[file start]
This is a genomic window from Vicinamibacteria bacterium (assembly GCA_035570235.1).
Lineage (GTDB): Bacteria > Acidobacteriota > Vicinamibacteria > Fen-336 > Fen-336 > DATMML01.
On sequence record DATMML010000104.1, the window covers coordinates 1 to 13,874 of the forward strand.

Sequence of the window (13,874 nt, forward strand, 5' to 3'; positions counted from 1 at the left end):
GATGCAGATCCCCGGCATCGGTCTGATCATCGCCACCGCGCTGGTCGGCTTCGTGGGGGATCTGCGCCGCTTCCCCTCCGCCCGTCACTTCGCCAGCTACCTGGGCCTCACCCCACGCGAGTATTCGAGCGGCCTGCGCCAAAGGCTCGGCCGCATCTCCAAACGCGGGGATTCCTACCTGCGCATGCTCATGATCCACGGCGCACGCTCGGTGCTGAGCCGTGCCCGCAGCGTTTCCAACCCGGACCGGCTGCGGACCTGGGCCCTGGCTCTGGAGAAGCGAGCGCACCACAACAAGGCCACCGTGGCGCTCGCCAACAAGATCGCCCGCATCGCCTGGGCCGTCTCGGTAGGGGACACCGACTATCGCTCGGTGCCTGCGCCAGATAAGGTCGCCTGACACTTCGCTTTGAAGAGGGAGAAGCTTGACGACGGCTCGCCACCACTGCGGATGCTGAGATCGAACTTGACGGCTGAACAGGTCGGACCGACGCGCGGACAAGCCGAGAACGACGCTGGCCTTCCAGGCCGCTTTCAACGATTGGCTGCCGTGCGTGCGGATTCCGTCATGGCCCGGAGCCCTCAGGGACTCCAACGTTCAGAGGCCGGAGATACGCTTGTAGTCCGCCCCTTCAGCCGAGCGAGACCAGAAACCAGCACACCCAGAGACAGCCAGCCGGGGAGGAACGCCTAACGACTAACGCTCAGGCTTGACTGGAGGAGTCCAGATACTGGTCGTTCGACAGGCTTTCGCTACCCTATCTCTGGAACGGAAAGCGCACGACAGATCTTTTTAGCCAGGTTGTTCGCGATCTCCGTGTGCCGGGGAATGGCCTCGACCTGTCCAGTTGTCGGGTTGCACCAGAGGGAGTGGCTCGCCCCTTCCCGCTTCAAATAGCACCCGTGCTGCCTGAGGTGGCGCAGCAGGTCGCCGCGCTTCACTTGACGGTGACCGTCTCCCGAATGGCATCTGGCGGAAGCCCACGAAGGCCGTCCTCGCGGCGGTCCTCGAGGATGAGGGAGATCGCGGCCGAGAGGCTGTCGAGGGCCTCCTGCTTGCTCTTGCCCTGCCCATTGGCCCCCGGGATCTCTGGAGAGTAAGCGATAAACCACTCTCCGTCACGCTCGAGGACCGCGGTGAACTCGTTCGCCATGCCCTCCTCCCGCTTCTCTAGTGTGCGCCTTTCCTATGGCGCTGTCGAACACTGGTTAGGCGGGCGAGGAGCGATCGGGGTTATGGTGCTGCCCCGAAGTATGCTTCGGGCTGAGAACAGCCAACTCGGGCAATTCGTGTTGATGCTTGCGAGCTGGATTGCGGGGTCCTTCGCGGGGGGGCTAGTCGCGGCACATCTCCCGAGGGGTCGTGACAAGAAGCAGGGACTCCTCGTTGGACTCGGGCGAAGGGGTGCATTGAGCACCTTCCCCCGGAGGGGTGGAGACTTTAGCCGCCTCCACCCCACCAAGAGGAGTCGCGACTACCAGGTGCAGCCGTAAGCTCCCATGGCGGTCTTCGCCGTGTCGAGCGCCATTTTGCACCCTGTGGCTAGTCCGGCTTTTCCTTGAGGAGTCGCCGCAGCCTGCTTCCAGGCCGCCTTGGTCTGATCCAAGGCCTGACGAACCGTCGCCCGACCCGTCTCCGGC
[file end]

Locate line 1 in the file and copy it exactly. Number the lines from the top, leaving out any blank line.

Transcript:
This is a genomic window from Vicinamibacteria bacterium (assembly GCA_035570235.1).